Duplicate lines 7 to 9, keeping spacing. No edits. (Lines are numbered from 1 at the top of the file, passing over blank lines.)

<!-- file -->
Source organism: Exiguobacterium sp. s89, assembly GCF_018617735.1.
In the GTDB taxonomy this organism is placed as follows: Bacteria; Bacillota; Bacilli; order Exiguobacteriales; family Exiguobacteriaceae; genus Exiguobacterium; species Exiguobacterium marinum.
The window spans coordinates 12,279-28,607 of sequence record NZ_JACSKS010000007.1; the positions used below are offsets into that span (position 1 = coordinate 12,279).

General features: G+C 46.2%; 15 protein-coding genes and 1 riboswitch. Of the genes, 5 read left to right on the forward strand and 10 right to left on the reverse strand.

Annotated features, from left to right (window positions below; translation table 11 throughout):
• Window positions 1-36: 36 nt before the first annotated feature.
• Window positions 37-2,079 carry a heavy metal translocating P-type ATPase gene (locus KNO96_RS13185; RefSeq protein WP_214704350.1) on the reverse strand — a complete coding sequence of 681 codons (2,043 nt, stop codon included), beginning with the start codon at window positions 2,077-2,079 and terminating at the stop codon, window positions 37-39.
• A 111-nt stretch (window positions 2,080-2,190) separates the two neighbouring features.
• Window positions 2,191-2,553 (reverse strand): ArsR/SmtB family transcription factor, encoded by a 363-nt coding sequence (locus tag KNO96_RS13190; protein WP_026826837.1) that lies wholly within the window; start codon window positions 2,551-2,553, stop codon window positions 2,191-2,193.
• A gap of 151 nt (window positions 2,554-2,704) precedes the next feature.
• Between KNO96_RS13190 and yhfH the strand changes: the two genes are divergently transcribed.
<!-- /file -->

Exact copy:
• Window positions 37-2,079 carry a heavy metal translocating P-type ATPase gene (locus KNO96_RS13185; RefSeq protein WP_214704350.1) on the reverse strand — a complete coding sequence of 681 codons (2,043 nt, stop codon included), beginning with the start codon at window positions 2,077-2,079 and terminating at the stop codon, window positions 37-39.
• A 111-nt stretch (window positions 2,080-2,190) separates the two neighbouring features.
• Window positions 2,191-2,553 (reverse strand): ArsR/SmtB family transcription factor, encoded by a 363-nt coding sequence (locus tag KNO96_RS13190; protein WP_026826837.1) that lies wholly within the window; start codon window positions 2,551-2,553, stop codon window positions 2,191-2,193.